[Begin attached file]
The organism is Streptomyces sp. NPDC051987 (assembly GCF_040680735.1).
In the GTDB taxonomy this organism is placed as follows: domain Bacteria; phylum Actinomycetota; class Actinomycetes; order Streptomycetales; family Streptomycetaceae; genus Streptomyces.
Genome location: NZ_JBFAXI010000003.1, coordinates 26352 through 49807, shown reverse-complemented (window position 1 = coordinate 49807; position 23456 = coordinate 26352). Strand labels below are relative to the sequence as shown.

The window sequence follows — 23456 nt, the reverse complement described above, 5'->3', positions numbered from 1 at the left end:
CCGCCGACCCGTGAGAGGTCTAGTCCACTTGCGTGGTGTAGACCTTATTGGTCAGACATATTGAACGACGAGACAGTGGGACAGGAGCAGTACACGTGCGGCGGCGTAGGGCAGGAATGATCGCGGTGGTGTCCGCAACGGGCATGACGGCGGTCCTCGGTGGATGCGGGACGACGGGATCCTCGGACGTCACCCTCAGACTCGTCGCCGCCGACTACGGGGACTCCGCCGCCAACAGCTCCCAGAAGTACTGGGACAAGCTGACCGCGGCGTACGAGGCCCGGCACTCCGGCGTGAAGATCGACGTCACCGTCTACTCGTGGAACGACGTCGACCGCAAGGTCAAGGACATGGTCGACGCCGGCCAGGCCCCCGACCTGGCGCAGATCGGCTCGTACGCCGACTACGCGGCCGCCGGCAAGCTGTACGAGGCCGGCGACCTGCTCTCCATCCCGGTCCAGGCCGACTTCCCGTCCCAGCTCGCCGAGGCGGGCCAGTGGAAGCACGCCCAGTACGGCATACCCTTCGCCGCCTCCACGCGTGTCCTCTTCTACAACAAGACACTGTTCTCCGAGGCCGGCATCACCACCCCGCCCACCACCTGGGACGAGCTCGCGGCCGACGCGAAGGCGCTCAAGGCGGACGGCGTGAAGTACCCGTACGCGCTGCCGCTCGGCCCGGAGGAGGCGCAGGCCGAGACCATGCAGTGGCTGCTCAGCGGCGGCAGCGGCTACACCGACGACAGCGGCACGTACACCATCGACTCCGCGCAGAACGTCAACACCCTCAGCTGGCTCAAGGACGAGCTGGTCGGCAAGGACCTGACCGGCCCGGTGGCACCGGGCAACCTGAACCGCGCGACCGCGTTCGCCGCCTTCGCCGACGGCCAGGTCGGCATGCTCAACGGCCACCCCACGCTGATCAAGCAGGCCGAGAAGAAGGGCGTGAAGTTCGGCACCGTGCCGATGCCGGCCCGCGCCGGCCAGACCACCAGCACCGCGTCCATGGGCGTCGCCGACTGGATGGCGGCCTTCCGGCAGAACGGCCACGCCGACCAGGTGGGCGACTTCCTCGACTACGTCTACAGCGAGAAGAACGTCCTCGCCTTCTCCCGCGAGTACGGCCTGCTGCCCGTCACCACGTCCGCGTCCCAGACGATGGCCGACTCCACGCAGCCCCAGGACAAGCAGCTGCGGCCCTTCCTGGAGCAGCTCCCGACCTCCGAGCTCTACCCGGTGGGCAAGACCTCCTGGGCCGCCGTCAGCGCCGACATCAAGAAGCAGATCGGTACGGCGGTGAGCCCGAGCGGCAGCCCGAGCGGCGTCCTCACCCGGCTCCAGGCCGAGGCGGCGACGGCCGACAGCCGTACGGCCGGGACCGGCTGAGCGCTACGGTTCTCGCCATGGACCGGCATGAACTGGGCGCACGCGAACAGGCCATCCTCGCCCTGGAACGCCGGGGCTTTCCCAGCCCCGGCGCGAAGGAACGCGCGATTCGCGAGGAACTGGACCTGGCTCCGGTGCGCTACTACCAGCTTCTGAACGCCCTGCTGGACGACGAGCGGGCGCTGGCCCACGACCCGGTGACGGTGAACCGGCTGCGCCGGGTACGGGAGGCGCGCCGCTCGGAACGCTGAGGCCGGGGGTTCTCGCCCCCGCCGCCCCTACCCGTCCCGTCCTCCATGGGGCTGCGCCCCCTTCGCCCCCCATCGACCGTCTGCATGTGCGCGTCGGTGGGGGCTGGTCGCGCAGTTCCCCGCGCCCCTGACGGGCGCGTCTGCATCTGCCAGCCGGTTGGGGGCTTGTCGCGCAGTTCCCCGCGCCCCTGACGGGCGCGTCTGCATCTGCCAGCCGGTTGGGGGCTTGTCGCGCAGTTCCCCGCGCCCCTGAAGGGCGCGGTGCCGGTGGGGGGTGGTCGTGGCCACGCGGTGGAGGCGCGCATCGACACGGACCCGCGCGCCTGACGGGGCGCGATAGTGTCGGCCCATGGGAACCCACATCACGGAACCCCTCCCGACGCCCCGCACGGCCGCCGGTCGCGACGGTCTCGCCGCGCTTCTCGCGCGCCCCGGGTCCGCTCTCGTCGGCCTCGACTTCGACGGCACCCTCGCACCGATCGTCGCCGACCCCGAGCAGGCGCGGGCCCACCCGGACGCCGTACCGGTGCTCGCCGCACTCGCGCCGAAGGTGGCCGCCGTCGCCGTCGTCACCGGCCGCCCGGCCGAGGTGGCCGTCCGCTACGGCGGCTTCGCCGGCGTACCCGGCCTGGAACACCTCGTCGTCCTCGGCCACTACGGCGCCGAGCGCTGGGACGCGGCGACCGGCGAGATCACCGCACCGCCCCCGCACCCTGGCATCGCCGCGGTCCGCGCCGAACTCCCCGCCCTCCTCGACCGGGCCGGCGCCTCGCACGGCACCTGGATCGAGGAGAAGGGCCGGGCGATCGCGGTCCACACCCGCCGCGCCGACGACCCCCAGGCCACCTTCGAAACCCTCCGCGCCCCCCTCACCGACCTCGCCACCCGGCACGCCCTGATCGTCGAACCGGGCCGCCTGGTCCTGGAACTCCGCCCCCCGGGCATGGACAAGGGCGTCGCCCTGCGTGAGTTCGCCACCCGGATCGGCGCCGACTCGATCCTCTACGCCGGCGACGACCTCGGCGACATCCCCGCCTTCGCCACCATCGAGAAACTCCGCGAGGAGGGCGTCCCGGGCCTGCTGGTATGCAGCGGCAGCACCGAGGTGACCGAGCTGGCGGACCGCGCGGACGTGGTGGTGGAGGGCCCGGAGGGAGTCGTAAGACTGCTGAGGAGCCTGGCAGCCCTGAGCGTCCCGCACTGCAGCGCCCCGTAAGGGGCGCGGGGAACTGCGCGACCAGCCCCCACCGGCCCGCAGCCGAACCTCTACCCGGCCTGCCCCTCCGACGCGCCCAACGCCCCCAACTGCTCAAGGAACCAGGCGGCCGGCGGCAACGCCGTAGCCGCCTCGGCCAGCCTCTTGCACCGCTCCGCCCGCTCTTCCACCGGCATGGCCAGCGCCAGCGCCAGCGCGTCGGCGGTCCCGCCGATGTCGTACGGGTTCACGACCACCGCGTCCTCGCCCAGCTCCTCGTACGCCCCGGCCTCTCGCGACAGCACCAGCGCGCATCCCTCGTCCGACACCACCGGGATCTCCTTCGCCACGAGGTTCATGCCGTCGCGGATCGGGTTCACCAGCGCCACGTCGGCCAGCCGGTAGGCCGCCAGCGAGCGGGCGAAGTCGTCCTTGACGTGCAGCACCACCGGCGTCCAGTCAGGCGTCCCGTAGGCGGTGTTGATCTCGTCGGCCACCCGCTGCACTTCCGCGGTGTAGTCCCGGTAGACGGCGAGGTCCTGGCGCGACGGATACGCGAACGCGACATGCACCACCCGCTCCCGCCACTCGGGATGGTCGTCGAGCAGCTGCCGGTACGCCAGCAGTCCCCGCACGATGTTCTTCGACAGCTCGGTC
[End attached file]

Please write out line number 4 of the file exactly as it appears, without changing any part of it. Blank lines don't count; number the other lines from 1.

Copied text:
The window sequence follows — 23456 nt, the reverse complement described above, 5'->3', positions numbered from 1 at the left end: